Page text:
mir-124 microRNA precursor family

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miR-124 microRNA precursor family
RF00239.jpg
Identifiers
Symbol mir-124
Rfam RF00239
miRBase MI0000443
miRBase family MIPF0000021
Other data
RNA type Gene; miRNA
Domain(s) Eukaryota
GO 0035195 0035068
SO 0001244

The miR-124 microRNA precursor is a small non-coding RNA molecule that has been identified in flies (MI0000373),[1] nematode worms (MI0000302),[2] mouse (MI0000150) and human (MI0000443).[3] The mature ~21 nucleotide microRNAs are processed from hairpin precursor sequences by the Dicer enzyme, and in this case originates from the 3' arm. miR-124 has been found to be the most abundant microRNA expressed in neuronal cells. Experiments to alter expression of miR-124 in neural cells did not appear to affect differentiation.[4] However these results are controversial since other reports have described a role for miR-124 during neuronal differentiation.[5]

Targets of miR-124[edit]

  • Visvanathan et al.. showed that miR-124 targets the mRNA of the anti-neural function protein SCP1 (small C-terminal domain phosphatase 1).[6]
  • Makeyev et al. showed that miR-124 directly targets PTBP1 (PTB/hnRNP I) mRNA, which encodes a global repressor of alternative pre-mRNA splicing in non-neuronal cells.[7]
  • Arrant et al. wrote that miR-124 changes glutamate receptor composition in the prefrontal cortex and can decrease social dysfunction in frontotemporal dementia.[8]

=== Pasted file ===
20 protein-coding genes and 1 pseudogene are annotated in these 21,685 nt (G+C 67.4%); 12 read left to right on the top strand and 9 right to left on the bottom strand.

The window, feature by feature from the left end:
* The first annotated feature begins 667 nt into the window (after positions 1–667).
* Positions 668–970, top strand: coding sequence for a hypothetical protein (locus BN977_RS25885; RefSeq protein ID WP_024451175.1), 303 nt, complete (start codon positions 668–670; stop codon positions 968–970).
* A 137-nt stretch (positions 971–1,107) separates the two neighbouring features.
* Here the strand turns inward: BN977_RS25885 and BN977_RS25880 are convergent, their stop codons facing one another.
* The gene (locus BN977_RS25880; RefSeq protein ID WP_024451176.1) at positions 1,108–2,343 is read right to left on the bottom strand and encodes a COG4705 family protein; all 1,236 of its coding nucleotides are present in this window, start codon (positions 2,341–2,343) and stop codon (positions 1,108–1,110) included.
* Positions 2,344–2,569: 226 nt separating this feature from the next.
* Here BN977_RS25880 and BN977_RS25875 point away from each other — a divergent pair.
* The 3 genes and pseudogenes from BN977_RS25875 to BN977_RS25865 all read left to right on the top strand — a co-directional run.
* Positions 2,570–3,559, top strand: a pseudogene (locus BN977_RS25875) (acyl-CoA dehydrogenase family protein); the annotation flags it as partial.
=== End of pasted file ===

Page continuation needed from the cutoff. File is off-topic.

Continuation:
References[edit]

  1. ^ Lai, EC; Tomancak P; Williams RW; Rubin GM (2003). "Computational identification of Drosophila microRNA genes". Genome Biol. 4 (7): R42–. PMC 193629Freely accessible. PMID 12844358. doi:10.1186/gb-2003-4-7-r42. 
  2. ^ Lim, LP; Lau NC; Weinstein EG; Abdelhakim A; Yekta S; Rhoades MW; Burge CB; Bartel DP (2003). "The microRNAs of Caenorhabditis elegans". Genes Dev. 17 (8): 991–1008. PMC 196042Freely accessible. PMID 12672692. doi:10.1101/gad.1074403. 
  3. ^ Lagos-Quintana, M; Rauhut R; Yalcin A; Meyer J; Lendeckel W; Tuschl T (2002). "Identification of tissue-specific microRNAs from mouse". Curr Biol. 12 (9): 735–739. PMID 12007417. doi:10.1016/S0960-9822(02)00809-6. 
  4. ^ Cao X, Pfaff SL, Gage FH (2007). "A functional study of miR-124 in the developing neural tube". Genes Dev. 21 (5): 531–6. PMC 1820895Freely accessible. PMID 17344415. doi:10.1101/gad.1519207. 
  5. ^ Yoo AS, Staahl BT, Chen L, Crabtree GR (2009). "MicroRNA-mediated switching of chromatin-remodelling complexes in neural development". Nature. 460 (7255): 642–6. PMC 2921580Freely accessible. PMID 19561591. doi:10.1038/nature08139. 
  6. ^ Visvanathan J, Lee S, Lee B, Lee JW, Lee SK (2007). "The microRNA miR-124 antagonizes the anti-neural REST/SCP1 pathway during embryonic CNS development". Genes Dev. 21 (7): 744–9. PMC 1838526Freely accessible. PMID 17403776. doi:10.1101/gad.1519107. 
  7. ^ Makeyev EV, Zhang J, Carrasco MA, Maniatis T (August 2007). "The MicroRNA miR-124 Promotes Neuronal Differentiation by Triggering Brain-Specific Alternative Pre-mRNA Splicing". Mol. Cell. 27 (3): 435–48. PMC 3139456Freely accessible. PMID 17679093. doi:10.1016/j.molcel.2007.07.015. 
  8. ^ Roberson, Erik (4 December 2014). "MicroRNA-124 modulates social behavior in frontotemporal dementia". Nature Medicine. doi:10.1038/nm.3768. Retrieved 5 December 2014. 

External links[edit]